On the job training in school
Many special needs students also participate in job-training programs in the latter half of high school to ease them into life after graduation. Some disabled students in Gainesville and Hall County schools spend four afternoons a week at Rehabilitation Industries of Northeast Georgia, where they learn how to function in a monitored work environment as they package gum for Wrigley's or assemble basic medical tools.
Paula Phillips, executive director of Rehabilitation Industries of Northeast Georgia, said RING is one of 22 community facilities statewide that facilitates employment for the disabled. She said she believes the new opportunities for disabled students to obtain regular high school diplomas may have a lasting impact on their job salaries, level of independence and quality of life.
"It's becoming more important in our world of work today. People want somebody with a high school diploma," Phillips said. "I think hopefully (the Access program) is going to open up more opportunities for employment. It takes away one of those barriers that's been there in the past."
Phillips said a disabled person who has a job has a better sense of self-confidence and identity.
According to the state Department of Labor, there are 940,000 Georgians with disabilities between ages 21 and 64, 276,000 of which want to work. The state department reports that if just 1 percent of those disabled residents obtained full-time jobs, they would funnel $40 million back into the Georgia economy. Nationally, 55.8 percent of disabled adults between the ages of 16 and 64 are unemployed.
In the classroom
Although Brock said Dylan was already employed as a grocery bagger at a local Publix grocery store before he graduated, she was disappointed with the result of his many years of schooling.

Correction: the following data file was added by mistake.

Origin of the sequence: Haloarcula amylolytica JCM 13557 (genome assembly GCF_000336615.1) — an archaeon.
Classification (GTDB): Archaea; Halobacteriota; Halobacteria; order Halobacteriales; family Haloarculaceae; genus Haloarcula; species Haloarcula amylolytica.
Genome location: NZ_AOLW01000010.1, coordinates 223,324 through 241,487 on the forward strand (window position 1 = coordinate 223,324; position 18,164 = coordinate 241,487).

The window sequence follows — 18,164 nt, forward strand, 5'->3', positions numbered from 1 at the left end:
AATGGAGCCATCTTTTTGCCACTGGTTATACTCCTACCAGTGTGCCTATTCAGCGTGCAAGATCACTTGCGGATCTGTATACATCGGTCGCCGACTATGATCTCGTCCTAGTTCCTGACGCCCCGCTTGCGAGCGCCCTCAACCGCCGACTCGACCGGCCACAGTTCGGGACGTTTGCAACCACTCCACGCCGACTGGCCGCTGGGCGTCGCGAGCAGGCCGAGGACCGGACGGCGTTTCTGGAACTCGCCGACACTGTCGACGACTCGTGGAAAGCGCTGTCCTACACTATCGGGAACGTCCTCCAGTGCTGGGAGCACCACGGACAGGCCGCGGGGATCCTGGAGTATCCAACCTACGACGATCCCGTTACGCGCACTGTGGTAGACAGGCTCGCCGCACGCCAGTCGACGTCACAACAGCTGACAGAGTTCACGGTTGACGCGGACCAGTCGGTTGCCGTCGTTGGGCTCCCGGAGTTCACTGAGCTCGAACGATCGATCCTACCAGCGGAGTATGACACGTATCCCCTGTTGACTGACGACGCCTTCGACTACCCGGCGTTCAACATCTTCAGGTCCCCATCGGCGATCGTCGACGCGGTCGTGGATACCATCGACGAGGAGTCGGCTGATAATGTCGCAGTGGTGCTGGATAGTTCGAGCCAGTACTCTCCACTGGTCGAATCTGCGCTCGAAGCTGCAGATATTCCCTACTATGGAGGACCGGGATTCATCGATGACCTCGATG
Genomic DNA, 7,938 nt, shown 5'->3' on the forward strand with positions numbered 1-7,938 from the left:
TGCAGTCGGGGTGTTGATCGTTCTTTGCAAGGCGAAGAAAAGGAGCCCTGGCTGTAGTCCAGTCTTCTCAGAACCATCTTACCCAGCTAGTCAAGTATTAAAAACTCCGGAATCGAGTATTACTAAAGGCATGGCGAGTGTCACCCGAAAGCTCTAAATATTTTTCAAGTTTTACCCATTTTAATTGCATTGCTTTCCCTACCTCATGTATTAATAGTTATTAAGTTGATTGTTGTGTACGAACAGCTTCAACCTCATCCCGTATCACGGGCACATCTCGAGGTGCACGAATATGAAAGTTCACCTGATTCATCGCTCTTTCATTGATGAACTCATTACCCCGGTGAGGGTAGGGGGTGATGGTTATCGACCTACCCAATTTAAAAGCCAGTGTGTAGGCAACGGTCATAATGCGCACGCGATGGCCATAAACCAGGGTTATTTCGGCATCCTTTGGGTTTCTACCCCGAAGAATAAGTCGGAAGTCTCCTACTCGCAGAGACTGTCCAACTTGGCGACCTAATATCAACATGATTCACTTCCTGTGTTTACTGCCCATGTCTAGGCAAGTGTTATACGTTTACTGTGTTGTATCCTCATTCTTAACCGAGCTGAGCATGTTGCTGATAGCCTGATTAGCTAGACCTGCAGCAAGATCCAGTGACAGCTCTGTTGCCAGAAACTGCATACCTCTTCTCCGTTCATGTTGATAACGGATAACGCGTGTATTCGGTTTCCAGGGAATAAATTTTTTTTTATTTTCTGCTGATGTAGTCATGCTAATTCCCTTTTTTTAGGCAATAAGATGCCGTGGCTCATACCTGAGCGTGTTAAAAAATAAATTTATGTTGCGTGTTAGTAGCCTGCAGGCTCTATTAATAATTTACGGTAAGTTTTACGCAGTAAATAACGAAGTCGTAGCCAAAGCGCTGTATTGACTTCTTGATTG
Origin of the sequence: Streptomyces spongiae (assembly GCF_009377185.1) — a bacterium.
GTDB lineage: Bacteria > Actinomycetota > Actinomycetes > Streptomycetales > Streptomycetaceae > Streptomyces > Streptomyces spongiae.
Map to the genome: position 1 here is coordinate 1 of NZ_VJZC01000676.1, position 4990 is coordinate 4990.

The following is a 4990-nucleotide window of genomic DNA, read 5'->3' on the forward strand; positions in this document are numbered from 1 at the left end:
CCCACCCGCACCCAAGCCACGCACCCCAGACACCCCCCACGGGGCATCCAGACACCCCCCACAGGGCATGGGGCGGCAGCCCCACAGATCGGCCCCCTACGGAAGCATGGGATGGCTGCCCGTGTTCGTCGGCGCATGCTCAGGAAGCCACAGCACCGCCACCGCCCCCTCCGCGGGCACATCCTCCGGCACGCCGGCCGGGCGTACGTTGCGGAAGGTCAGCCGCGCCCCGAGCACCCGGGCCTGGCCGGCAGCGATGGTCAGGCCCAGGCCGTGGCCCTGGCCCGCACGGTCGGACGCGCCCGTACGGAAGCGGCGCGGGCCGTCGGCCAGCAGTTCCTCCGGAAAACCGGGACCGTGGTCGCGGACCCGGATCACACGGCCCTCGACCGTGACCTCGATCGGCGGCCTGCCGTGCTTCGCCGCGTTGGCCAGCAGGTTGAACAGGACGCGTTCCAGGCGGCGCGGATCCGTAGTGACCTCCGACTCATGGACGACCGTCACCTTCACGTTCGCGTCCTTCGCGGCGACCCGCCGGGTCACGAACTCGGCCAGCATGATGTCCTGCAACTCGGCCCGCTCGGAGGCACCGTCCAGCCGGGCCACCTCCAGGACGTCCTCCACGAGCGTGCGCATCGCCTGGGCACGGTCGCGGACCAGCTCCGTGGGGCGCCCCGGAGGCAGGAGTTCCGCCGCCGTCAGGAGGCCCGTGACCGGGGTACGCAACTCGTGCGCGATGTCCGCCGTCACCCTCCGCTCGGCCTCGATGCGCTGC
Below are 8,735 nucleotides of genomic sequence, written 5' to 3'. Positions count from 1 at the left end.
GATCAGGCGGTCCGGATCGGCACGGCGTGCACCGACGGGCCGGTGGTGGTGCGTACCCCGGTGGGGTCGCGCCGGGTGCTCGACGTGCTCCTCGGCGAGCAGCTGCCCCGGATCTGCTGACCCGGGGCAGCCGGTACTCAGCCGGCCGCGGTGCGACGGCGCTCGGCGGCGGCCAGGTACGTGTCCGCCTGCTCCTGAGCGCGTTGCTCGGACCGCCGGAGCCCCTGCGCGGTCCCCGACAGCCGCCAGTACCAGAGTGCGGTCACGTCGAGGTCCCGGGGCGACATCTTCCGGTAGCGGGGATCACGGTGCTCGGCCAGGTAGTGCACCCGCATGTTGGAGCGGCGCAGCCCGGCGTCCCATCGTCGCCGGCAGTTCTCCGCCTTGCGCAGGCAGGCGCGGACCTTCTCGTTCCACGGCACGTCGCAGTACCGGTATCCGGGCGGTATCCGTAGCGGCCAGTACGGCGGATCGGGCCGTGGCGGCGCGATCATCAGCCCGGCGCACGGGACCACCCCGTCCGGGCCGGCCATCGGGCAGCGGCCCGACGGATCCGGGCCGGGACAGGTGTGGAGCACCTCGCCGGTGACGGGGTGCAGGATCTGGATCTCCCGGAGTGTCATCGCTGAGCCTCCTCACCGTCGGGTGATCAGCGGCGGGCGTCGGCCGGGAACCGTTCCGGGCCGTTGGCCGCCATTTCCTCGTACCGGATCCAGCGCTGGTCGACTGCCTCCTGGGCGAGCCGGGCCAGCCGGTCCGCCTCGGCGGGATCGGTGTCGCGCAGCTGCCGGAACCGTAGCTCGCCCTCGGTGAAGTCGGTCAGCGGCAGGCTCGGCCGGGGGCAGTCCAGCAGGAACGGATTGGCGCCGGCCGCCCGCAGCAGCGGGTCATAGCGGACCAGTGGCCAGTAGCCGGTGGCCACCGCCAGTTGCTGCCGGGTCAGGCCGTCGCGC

But even with the co-teaching method that has two teachers in one classroom with about 23 students, five of which are special needs students, Gainesville middle school English teacher John Ford and special education co-teacher Joab Rico said it's a real challenge getting special education students to perform at the level of their general education peers. Ford and Rico said each day they struggle to instruct special needs students who sometimes have short attention spans and short tempers.
"Some of these student, you can tell them the same thing 100 times and they don't get it. We've been over some of the same lessons 20 times and some of the students still don't get," Rico said.
"I've had kids in this class get frustrated, turn over their desk and scream," Ford said. "And you just don't know what's going to happen. And it's our job to de-escalate that."
With state standards to teach and these hurdles to overcome, the dry erase board in Ford's classroom Thursday posted the countdown to the state standardized testing week: "51 days until CRCT."
Good results aren't cheap
Like Ford and Rico's shared class that includes special education kids, Macken said 65 percent of students with disabilities spend 80 percent or more of their day in general education classrooms. But having two teachers in a classroom to accommodate the needs of general education and special education students is expensive.
Macken said the state provides additional funds to school systems for disabled students. She said the state's per student allotments are tied to a student's level of disability, and more funds are granted for students with severe disabilities as they require more services.
Since she began working in special education in the 1970's, Macken said there's always been a need for more funds in special education to be spent on co-teachers, educational tools to accommodate the learning methods of students with disabilities and technology to assist students in developing reading and writing skills.
Macken said she was "pleasantly surprised" to find the pending federal economic stimulus package could hold a golden nugget for special needs programs across the nation. According to the American Recovery and Reinvestment Bill, the federal government could dole out an additional $1.2 million to Gainesville schools and $5.4 million to Hall County schools' students with disabilities programs over the next two years.